Surprising as it may be, an Iraqi citizen addresses you through the Western press. I have no guarantees that, if my letter reaches your media, its contents would be passed to the Soviet people.
My message is quite plain: A people in the Middle East is being exterminated. The Soviet public is unaware of what is going on because your press is totally silent on the tragedy and your party and government have not even issued a declaration on the issue. In brief — utter silence in the era of glasnost.
It is more than three years since you have adopted the new promising policy which aroused, among many things, lively discussions on the relation between socialism and democracy. Through these discussions and through your speeches and declarations, the crimes committed against the Soviet people under Stalin were denounced at large.
This new atmosphere has triggered a wave of great expectations among Third World citizens striving for democracy and justice. For many dictators have committed crimes against their peoples under the elastic banner of “serving the cause of the people,” and have sought credibility through drawing false analogies with Soviet history and its political system. Hence your denunciation implies a pledge that no such crime should pass undeplored, and no such criminals should escape punishment, no matter when and where the crime is committed and no matter what the pretexts are.
Glasnost signaled an alarm that it is high time to dissociate the link, established by the Stalinist propaganda machine, between the anti-imperialist and progressive stance of a given regime and its authoritarian and repressive rule. Such an identification had disastrous effects on socialist movements and ideals all over the world. Whatever their motivations, it is the capitalist states which have been raising their voices in defense of human rights.
The recent tragic events in Iraq are a reminder that, unfortunately, this is still the case three years after you adopted your revolutionary policies.
Not very far from your southern borders, around 100,000 Iraqi Kurds are heaped in temporary camps on Turkish territory after fleeing a new terror campaign waged by the Iraqi regime, in which that regime used chemical weapons. Less than a decade ago, almost a quarter of a million Iraqis were forcefully deported under the pretext of being of non-Iraqi origin. A year before that, thousands of leftists had been forced to emigrate. To this hemorrhage must be added the tens of thousands who have lost their lives in the war with Iran waged by the Iraqi regime.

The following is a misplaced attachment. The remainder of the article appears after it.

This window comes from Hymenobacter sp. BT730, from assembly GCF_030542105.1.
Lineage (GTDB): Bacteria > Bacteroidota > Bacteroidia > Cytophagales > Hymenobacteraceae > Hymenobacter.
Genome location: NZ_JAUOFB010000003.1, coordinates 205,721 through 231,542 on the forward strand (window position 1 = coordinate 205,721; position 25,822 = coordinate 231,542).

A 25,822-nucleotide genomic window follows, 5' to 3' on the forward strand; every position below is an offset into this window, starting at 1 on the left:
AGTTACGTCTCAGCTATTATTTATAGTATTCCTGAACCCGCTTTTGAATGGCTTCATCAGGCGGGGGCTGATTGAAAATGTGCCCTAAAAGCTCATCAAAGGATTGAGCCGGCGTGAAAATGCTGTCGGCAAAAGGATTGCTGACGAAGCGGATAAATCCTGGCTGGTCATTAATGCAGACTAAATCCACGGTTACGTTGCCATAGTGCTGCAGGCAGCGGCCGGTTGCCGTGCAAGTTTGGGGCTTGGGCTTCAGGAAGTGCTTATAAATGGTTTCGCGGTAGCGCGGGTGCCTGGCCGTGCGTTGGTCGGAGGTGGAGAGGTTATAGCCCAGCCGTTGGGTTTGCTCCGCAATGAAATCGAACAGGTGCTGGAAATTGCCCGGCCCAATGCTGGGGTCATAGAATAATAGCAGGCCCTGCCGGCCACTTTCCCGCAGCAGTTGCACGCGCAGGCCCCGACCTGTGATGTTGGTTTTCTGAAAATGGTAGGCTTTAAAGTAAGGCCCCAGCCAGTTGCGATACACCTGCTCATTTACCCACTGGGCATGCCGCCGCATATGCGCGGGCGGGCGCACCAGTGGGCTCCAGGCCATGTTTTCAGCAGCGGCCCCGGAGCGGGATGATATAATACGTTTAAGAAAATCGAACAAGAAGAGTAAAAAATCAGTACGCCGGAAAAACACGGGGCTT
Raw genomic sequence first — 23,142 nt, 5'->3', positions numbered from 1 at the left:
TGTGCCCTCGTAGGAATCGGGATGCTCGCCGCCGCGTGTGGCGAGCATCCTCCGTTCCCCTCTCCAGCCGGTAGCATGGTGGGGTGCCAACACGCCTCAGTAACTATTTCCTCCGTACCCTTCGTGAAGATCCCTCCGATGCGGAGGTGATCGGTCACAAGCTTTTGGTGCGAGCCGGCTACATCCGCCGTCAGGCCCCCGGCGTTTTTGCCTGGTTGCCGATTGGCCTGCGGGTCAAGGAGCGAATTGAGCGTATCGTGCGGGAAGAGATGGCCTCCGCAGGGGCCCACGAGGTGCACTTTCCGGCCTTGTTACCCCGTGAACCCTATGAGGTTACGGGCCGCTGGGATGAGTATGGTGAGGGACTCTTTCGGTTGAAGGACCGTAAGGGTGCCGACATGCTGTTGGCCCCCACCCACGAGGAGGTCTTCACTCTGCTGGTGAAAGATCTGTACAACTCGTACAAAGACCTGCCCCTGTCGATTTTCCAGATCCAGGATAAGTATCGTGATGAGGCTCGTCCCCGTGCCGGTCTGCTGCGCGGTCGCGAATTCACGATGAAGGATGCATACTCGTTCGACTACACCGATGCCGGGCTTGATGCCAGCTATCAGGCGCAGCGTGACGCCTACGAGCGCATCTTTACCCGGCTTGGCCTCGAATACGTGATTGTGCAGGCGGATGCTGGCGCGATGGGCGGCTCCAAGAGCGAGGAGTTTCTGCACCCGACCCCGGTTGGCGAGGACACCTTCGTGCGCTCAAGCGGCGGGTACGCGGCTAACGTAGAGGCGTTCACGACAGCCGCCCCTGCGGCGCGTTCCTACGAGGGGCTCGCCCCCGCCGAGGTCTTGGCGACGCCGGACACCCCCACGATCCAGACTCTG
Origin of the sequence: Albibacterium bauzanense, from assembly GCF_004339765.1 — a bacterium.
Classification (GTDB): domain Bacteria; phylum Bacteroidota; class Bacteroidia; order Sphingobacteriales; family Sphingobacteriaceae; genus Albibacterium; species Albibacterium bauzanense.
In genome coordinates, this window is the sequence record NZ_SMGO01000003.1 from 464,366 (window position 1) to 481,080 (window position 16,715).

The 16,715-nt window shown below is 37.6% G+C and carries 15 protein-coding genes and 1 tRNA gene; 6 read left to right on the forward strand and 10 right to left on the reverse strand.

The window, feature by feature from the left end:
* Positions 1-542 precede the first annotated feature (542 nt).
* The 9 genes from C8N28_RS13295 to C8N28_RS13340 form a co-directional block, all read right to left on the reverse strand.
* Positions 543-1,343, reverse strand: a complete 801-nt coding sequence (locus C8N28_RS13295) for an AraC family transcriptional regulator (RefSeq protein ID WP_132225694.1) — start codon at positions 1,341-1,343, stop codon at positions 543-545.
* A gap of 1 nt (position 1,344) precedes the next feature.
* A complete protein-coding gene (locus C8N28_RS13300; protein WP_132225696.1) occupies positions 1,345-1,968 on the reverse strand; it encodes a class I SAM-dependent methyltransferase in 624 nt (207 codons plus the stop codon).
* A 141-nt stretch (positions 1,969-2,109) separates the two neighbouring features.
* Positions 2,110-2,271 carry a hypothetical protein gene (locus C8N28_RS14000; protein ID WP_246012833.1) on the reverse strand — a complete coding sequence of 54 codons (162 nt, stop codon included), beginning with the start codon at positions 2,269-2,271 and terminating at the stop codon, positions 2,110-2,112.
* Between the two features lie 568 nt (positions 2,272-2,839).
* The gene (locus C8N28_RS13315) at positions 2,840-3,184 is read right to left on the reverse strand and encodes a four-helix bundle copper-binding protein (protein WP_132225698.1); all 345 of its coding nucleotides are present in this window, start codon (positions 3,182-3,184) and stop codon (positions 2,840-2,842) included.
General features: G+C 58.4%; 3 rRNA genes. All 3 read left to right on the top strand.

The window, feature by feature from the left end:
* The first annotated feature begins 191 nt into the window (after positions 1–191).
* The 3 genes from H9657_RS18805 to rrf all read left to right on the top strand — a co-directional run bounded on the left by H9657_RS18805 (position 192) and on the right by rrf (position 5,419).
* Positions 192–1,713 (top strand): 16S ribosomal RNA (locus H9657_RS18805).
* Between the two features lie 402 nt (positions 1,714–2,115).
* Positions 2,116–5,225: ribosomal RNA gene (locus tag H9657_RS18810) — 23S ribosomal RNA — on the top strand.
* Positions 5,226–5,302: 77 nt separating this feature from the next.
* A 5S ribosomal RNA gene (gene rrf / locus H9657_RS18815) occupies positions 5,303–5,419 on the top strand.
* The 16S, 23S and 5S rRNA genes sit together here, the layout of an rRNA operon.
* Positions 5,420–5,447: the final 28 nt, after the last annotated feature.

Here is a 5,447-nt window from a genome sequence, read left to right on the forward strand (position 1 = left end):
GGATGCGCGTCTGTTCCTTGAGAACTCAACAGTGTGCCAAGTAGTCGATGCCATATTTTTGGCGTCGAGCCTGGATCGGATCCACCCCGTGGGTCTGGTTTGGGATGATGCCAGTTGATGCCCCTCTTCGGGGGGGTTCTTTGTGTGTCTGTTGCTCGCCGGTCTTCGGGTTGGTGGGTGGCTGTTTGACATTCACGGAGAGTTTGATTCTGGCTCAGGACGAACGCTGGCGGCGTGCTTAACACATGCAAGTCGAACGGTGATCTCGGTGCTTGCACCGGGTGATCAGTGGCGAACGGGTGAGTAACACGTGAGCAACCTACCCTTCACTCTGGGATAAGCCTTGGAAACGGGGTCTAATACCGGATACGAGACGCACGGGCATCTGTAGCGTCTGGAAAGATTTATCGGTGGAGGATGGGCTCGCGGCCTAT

For a long time your press and scholars have denounced the campaigns for democracy as “imperialist maneuvers.” In the case of the Kurdish people, even the socialist parties of the West were accused of “trying to exploit the Kurdish question for their own aims.” But it is not by silence, and certainly not by aiding their killers, that you prove to the Kurdish people and the Iraqis in general that you are the true defenders of their cause. It is by taking a brave and outspoken position on their side.
If you consider that abstention is in accordance with the principle of non-interference in the internal affairs of other countries, then let me remind you that you do condemn the crimes committed in South Africa, the repression in Turkey, racial discrimination in the US, and so on. If you really lack the evidence on Iraq’s use of chemical weapons, then may I point out to you that the means of implementing the crime are not the crucial factor here. Some terrifying act must have been committed to force such a mass exodus of the Kurds.
I am not imposing a position on the Soviet authorities. Take your time in contemplating the issue. But under glasnost, is it not puzzling, even disappointing, that no article has yet appeared in the Soviet press on the subject? Must there be an official position before journalists can express what they feel? Can we believe that this horrible news has not aroused their interest? Or is glasnost applicable only to domestic affairs?
As the architect of perestroika, you know better than anyone else that glasnost’s merit does not lie in condemning crimes half a century later, nor in employing double standards on the issue of democracy. I hope the Iraqi people must not wait another 50 years before you condemn Saddam Hussain for genocide. It is the survival of my people that is at stake, as well as the credibility of glasnost.